Sunlight filters through your studio, specs of sand and dust twinkling in the beams. You’ve just finished your lunch – wiping your hands on a rag stained with paint and crumbs. Now it’s time to sort through the day’s mail. You begin sorting through the small pile of mail that arrived earlier that morning. Familiar handwriting catches your eye, and you glance at the return address. It’s just the letter you’ve been waiting for. Gathering your letter opener, your stationary, and finally finding that pen you swore you had just moments ago, you’re ready to slice open the envelope to read the message that awaits.
A dear friend has written to you – giving you updates about their family, their thoughts on a new painting technique they’ve tested, and even including a paw print of their dog so you can see how much it’s grown. A smile tugs at the corner of your mouth as you trace the shape of the paw print. Putting pen to paper, you write your response; words flowing easily and filling the page. Later that afternoon, you drop the letter off at the post office, and the morning’s mail stays tucked away in a drawer as you carry on your day.
Fast forward over one hundred years, the letter is found resting comfortably in an archival box by the DelArt Digital Project Manager. It is carefully removed from its folder, scanned into a computer, and, finally, transcribed and uploaded to the Digital Archives so that researchers and art enthusiasts alike can read this letter and many other memories for years to come. It’s letters like these, along with photographs and, of course, pieces of artwork, that allow the people of today a glimpse of the past.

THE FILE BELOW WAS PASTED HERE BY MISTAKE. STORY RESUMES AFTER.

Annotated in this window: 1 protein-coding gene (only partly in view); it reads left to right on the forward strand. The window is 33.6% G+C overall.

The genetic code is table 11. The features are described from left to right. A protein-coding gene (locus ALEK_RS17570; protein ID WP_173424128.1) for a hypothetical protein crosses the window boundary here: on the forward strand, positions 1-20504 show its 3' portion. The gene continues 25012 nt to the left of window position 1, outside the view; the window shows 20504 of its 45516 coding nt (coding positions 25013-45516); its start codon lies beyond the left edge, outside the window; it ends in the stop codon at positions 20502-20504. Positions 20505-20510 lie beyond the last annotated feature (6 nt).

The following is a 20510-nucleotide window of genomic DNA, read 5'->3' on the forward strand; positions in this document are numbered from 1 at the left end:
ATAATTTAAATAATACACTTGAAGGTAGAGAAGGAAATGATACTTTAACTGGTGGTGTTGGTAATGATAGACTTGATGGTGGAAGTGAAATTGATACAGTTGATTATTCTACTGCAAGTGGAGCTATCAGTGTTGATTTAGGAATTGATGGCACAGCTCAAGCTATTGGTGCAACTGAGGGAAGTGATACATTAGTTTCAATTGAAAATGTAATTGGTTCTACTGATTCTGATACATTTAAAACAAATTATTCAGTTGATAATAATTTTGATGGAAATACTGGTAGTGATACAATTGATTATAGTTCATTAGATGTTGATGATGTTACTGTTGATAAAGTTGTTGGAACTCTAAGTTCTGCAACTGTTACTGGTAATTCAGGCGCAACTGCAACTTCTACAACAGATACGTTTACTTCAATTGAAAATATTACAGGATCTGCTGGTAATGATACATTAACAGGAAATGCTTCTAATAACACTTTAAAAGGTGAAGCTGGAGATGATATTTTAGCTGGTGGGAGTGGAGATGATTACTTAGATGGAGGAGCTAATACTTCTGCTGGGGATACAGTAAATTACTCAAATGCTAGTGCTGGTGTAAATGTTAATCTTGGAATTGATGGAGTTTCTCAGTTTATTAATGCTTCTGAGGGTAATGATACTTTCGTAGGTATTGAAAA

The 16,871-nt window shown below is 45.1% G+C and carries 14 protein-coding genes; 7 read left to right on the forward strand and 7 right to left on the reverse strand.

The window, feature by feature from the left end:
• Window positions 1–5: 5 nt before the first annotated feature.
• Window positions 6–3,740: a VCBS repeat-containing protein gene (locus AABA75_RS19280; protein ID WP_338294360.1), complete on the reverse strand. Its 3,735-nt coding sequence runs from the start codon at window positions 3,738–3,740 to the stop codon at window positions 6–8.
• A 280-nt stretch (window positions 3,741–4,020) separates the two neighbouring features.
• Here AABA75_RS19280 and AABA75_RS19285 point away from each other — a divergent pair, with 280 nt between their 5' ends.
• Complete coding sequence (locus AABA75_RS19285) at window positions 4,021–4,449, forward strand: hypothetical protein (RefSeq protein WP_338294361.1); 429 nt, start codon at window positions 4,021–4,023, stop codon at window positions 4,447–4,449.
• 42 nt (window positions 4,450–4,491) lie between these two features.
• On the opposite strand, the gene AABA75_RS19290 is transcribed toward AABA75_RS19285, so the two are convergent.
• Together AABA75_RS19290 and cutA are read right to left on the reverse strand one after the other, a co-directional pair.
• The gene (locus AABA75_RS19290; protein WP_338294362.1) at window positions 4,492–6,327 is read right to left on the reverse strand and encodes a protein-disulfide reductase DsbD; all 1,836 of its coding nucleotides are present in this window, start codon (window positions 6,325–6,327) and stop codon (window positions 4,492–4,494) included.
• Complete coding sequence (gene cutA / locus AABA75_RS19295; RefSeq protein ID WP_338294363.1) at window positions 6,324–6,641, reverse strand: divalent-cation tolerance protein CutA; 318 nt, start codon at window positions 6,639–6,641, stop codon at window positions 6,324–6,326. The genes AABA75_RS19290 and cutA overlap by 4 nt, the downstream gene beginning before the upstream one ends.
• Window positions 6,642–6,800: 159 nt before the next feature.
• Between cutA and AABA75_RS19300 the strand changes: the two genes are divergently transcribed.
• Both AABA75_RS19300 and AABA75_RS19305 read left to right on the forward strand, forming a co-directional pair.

The John Sloan Manuscript Collection measures 238 linear feet (approximately 112 baguettes) and fills over 300 boxes and drawers, accounting for about 10% of the Museum’s total archival holdings (which stands at over 2,000 linear feet or 24,384 goldfish crackers). The Collection includes Sloan’s extensive correspondence, personal diaries, and notes about his career; personal and family papers; financial and legal records; photographs and more.
The John Sloan Digitization Project, funded by a generous grant from the Institute of Library and Museum Services (IMLS), aims to digitize and make accessible online the 300 boxes of letters, photographs, and other archival material. Currently, the project consists of 7,261 individual scans with more to come! If you’ve ever wondered what John Sloan’s typical day might have been like, there are plenty of letters and photographs that can transport you back in time. Be sure to follow along by checking the Digital Archives as more material is uploaded every day!
Illustrated letter from Will Shuster to John Sloan, November 30, 1920, Helen Farr Sloan Library & Archives, Delaware Art Museum